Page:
RICHLAND, Wash. – Crews at the Hanford Site have begun heating up the world’s largest melter that will transform radioactive and chemical tank waste currently stored in underground tanks into a vitrified glass form safe for disposal. Initiating and completing heatup of the melter is a critical step in commissioning the site’s Waste Treatment and Immobilization Plant (WTP).
Last week, workers began heating up the first of two 300-ton melters inside WTP’s Low-Activity Waste Facility. The melters represent the heart of the process for vitrifying the waste by immobilizing it in glass. It could take several weeks to finish heating up the melter to its commissioning and operational temperature of 2,100 degrees Fahrenheit.
“Over the last two years, the Department and its One Hanford contractors have made significant progress in the Direct-Feed Low-Activity Waste (DFLAW) Program to prepare for treating tank waste,” said Brian Vance, manager of EM’s Office of River Protection and Richland Operations Office. “We are building on this progress by beginning to heat up the first WTP melter using a disciplined approach.”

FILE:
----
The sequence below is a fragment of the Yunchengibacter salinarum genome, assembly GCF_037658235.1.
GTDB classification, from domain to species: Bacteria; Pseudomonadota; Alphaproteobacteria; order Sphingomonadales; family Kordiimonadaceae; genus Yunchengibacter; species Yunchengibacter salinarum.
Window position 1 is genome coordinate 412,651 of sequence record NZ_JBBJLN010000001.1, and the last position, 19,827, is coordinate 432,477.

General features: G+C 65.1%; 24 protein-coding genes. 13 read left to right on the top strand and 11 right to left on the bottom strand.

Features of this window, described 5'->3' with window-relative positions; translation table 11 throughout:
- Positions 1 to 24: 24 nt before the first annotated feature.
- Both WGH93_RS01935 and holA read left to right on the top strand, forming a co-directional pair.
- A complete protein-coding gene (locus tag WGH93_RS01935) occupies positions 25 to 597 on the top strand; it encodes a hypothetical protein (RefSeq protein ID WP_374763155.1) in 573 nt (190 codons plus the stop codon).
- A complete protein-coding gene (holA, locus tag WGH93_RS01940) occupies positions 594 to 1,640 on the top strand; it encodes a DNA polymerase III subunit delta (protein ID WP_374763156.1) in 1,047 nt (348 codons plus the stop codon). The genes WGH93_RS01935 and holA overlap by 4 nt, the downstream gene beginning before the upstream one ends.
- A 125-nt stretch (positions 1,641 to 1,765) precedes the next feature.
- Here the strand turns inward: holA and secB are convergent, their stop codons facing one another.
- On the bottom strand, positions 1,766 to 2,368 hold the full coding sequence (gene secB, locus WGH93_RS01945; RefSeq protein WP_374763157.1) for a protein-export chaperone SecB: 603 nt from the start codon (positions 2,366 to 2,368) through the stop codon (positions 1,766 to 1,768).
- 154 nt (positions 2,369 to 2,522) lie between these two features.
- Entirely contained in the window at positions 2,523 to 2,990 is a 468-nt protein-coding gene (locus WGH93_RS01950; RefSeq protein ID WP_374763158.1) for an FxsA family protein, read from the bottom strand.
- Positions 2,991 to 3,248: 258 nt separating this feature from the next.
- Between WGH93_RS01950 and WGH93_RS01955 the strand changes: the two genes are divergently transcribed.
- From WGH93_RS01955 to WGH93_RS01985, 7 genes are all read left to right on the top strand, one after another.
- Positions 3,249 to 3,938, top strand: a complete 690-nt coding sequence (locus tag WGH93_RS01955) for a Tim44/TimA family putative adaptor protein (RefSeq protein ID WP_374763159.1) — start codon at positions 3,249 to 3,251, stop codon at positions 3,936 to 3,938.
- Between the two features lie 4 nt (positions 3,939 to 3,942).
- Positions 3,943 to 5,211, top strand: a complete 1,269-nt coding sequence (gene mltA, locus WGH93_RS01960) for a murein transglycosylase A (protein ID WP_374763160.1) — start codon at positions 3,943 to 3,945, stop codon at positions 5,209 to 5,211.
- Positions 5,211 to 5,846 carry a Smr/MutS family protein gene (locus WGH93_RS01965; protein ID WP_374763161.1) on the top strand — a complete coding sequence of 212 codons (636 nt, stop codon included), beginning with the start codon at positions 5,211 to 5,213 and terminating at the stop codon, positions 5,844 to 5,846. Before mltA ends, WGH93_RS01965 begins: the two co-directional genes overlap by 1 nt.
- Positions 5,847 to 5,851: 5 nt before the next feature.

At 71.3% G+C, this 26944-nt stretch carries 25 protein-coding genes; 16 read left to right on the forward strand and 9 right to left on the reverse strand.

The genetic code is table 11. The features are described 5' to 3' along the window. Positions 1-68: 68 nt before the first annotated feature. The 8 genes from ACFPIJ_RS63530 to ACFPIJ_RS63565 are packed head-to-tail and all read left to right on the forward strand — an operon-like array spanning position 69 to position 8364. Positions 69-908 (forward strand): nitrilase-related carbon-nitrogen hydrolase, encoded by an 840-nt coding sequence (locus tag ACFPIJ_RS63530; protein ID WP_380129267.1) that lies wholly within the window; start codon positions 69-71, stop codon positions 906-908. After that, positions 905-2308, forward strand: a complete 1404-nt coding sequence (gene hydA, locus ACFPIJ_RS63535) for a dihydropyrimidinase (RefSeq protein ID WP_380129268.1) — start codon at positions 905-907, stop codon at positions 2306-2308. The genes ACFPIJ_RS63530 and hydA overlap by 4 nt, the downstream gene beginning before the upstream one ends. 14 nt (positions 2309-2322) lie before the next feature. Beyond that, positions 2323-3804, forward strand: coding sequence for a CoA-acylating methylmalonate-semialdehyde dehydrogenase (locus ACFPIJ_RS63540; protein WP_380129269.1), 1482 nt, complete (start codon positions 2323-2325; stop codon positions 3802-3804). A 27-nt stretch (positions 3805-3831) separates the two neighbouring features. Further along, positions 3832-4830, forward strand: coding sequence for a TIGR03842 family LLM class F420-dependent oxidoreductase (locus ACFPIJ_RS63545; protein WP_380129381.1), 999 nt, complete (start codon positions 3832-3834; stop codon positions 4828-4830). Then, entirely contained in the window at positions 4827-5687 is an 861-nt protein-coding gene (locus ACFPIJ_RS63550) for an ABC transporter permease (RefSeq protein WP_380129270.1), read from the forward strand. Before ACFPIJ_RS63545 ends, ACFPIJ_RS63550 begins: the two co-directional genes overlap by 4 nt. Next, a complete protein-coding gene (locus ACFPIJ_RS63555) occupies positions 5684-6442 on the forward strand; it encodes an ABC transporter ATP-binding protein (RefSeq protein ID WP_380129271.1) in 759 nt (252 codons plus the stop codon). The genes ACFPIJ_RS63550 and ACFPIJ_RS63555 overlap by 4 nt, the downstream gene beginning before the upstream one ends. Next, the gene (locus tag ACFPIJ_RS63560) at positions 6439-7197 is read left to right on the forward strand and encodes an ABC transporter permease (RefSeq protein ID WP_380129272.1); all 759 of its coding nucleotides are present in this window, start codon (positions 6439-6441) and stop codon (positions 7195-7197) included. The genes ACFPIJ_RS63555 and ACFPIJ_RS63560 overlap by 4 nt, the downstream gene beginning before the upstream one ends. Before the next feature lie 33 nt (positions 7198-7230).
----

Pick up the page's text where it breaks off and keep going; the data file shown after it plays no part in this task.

Contractor Bechtel National, Inc. will follow a comprehensive process to ensure the temperature increases slowly and insulation inside the melter dries out slowly. Temporary startup heaters have been inserted into the top of the melter, and glass beads, called frit, will be added. As the beads melt and a molten glass pool rises to cover electrodes inside the melter, the melter’s permanent heating equipment will take over to maintain the operational temperature. The process can be viewed in this 3D animation.
“When we finish heating up the first melter, that will be another significant step in commissioning the Waste Treatment and Immobilization Plant for future operations,” said Project Director and Bechtel National Inc. Senior Vice President Valerie McCain. Bechtel is the prime contractor building, starting up and commissioning the plant for EM. “I’m proud of our team and our alumni who made this possible.”
After heatup, the first melter will remain active using nonradioactive materials, and lessons learned from the first melter will be used to begin the process to heat up and commission the second melter. When both melters are at operating temperature, the facility will run simulated waste through them as they continue preparations to vitrify waste.
The DFLAW Program is a system of interdependent projects and infrastructure improvements, managed and highly integrated as a program, that will operate together to vitrify the waste.
Information on the commissioning process is available on the Journey to Melter Heatup website.
The plant facilities can be viewed using the self-guided Hanford Virtual Tour.
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